5 Tips for Packing a Puppy Bag When You Board a Flight

by Jean Marie Bauhaus Google
Packing for your pup's flight starts with choosing the right carrier.

Packing for your pup's flight starts with choosing the right carrier.

Martin Poole/Digital Vision/Getty Images

Although no airline will accept a puppy younger than 8 weeks of age, most airlines will allow a dog or older puppy weighing less than 20 pounds to fly with you in the passenger cabin. When packing your puppy’s bag, you’ll need to keep in mind the pooch’s needs and comfort, as well as the comfort of your fellow passengers, during the flight.

Choose the Right Bag

For bringing a small dog with you into the cabin, a soft-sided pet carrier that will fit beneath the seat in front of you is preferable. Look for a case that’s approved by the U.S. Department of Agriculture. It’s a good idea to learn the airline's policies about flying with pets, and make sure your carrier meets their size requirements. Generally, the maximum carrier size is 23 inches by 14 inches by 9 inches, and your puppy must be able to stand up inside it. The carrier will count as your piece of carry-on luggage, so look for one with plenty of pockets, both inside and out, to accommodate items you’ll want during the flight.

Prep for Puppy’s Comfort

Your puppy will have to stay in the carrier for the entire flight, so be sure to make it as comfortable as possible. Line the bottom with absorbent pads, or consider putting him in a doggie diaper for shorter flights. Although it’s tempting, you shouldn’t provide food or water during the flight. According to Animal Planet, the food might aggravate motion sickness, and water will slosh around and soak the carrier. Ask the flight attendant for some ice to keep your baby hydrated during the flight. Place the puppy’s favorite blanket or stuffed animal in the carrier with him, and give him a chew toy to keep him occupied during the flight.

Consider Your Fellow Passengers

Airlines require that your dog be well-behaved, so he does not disturb the other passengers. With puppies, though, good behavior isn’t always easy to achieve, especially if he’s anxious or excited about a new situation. To help keep him calm, place a T-shirt with your scent on it inside the bag. You might also try a collar or spray with pheromones that mimic the hormones mother dogs produce to calm their puppies. As a last resort, you can bring along a bark collar to keep him quiet during the flight.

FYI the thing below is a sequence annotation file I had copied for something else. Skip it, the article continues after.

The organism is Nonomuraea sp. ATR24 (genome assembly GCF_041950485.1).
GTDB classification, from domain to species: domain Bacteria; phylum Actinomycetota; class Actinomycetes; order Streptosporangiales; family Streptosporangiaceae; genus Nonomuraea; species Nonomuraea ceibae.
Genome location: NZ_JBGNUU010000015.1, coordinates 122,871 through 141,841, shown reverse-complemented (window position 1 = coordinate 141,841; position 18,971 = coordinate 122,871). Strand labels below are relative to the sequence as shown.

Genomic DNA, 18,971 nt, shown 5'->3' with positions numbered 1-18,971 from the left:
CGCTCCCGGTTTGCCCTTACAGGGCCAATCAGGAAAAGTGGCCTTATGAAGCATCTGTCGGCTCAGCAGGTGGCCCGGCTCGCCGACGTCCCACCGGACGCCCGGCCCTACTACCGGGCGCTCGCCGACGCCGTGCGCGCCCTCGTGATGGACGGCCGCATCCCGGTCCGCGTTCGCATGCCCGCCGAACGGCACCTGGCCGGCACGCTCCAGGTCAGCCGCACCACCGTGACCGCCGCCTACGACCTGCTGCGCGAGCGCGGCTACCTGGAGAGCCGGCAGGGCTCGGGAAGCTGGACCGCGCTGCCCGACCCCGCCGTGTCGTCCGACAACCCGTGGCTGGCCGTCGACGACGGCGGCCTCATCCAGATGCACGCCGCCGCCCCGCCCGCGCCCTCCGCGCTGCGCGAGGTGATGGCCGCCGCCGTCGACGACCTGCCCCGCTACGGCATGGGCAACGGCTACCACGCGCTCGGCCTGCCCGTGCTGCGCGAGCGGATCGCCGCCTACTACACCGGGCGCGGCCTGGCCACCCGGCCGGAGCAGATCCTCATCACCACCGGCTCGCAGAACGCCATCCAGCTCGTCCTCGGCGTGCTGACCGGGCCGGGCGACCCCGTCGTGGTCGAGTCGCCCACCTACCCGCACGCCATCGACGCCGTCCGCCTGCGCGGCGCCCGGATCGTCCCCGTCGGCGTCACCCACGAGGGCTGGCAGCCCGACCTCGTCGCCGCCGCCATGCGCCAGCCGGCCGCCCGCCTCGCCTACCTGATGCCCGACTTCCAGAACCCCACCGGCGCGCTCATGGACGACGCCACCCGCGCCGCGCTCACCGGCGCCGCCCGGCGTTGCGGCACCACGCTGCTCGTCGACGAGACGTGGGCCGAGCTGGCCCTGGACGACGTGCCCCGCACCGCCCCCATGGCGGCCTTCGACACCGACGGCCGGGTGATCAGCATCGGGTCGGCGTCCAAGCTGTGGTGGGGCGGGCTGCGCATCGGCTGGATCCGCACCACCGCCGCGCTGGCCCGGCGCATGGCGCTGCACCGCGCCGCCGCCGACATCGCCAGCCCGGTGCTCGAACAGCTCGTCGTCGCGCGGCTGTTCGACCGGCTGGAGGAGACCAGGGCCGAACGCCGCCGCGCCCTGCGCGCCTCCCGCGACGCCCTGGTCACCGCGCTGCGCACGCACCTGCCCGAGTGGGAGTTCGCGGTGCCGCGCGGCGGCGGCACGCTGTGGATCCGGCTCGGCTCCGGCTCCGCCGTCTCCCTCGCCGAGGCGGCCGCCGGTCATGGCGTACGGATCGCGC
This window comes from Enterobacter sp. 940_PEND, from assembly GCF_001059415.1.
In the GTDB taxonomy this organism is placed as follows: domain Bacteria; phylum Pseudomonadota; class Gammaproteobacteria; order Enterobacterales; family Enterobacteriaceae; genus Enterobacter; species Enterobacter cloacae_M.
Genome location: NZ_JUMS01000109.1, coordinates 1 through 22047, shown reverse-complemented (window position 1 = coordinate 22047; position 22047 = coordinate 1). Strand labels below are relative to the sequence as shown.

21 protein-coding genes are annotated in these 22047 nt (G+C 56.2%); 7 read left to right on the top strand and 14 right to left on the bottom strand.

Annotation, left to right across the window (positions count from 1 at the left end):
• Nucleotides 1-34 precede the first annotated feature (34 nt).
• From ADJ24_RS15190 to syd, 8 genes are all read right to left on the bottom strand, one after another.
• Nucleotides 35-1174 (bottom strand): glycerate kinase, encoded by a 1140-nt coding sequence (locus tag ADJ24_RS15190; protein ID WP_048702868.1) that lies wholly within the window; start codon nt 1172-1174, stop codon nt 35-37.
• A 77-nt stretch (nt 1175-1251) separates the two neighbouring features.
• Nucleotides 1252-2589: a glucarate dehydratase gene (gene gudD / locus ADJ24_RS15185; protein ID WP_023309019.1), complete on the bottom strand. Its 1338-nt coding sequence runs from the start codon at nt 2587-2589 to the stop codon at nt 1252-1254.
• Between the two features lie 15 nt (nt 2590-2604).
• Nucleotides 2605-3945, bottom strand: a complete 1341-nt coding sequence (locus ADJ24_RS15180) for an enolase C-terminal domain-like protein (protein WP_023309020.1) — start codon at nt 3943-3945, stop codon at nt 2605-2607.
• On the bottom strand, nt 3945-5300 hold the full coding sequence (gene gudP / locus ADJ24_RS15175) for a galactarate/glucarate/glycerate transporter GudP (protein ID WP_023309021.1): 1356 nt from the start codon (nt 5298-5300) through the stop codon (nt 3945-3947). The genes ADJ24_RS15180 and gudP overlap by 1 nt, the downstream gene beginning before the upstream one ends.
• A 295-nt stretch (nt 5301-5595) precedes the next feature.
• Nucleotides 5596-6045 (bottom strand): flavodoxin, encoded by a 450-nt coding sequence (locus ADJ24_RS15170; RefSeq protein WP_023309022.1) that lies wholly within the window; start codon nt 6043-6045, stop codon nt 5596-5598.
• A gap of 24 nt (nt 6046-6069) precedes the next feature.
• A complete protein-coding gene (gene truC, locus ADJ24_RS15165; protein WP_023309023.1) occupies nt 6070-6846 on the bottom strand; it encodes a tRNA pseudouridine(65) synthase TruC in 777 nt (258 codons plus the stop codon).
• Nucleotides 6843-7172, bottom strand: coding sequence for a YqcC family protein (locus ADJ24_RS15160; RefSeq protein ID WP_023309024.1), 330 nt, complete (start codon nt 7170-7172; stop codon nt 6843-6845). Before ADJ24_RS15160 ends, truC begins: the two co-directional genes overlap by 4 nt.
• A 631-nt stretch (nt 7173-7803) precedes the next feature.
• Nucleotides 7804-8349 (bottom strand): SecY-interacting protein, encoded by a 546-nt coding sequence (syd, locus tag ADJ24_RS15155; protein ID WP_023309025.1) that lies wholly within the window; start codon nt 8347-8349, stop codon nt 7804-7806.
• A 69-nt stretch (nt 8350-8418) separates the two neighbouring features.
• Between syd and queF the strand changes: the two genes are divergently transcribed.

Don't Forget the Doggie's Vitals

Although you can stow in your checked luggage most of what your puppy will need during your trip, consider adding items that you might need upon arrival or that will help tide you over in case your luggage gets lost. For your puppy, this might include his certificate of health, rabies vaccination tag and medical records, food and bottled water, his leash and collar with ID tag, and baggies for cleaning up after he relieves himself after the flight. You should also pack contact information for your regular vet and an emergency vet at your destination in case of a medical emergency.

Pack Your Personal Items

Don’t forget that the puppy’s carrier counts as your carry-on luggage. Unless you’re travelling with a human companion who can carry your personal items for you, you’ll need to remember your own needs when packing your puppy’s bag. As tempting as it might be to fill all of those pockets with extra toys and treats, leave room for items you’ll need to make yourself comfortable during the flight, and to tide you over in case your luggage is lost or delayed.

Photo Credits

  • Martin Poole/Digital Vision/Getty Images

About the Author

After more than a decade of devoting her people-helping skills to the confines of one company, one department, one office at a time, Jean Bauhaus has decided that it's finally time to remove the boundaries and expand her availability to the far reaches of the Internet. She has worked in the corporate world, in various support roles, since 1997, all the while honing her skills in web design, blogging and desktop publishing, and refining her craft as a writer of both non-fiction and prose. She has also decided that the time has come to parlay years of experience copy editing and proofreading papers, articles, short stories and novels for friends and colleagues into a workable profession, having recently completed formal copy editor training at Mediabistro. She lives in Tulsa, Oklahoma with her husband Matt and their three pets. When she's not working for clients, she's usually working on her novel.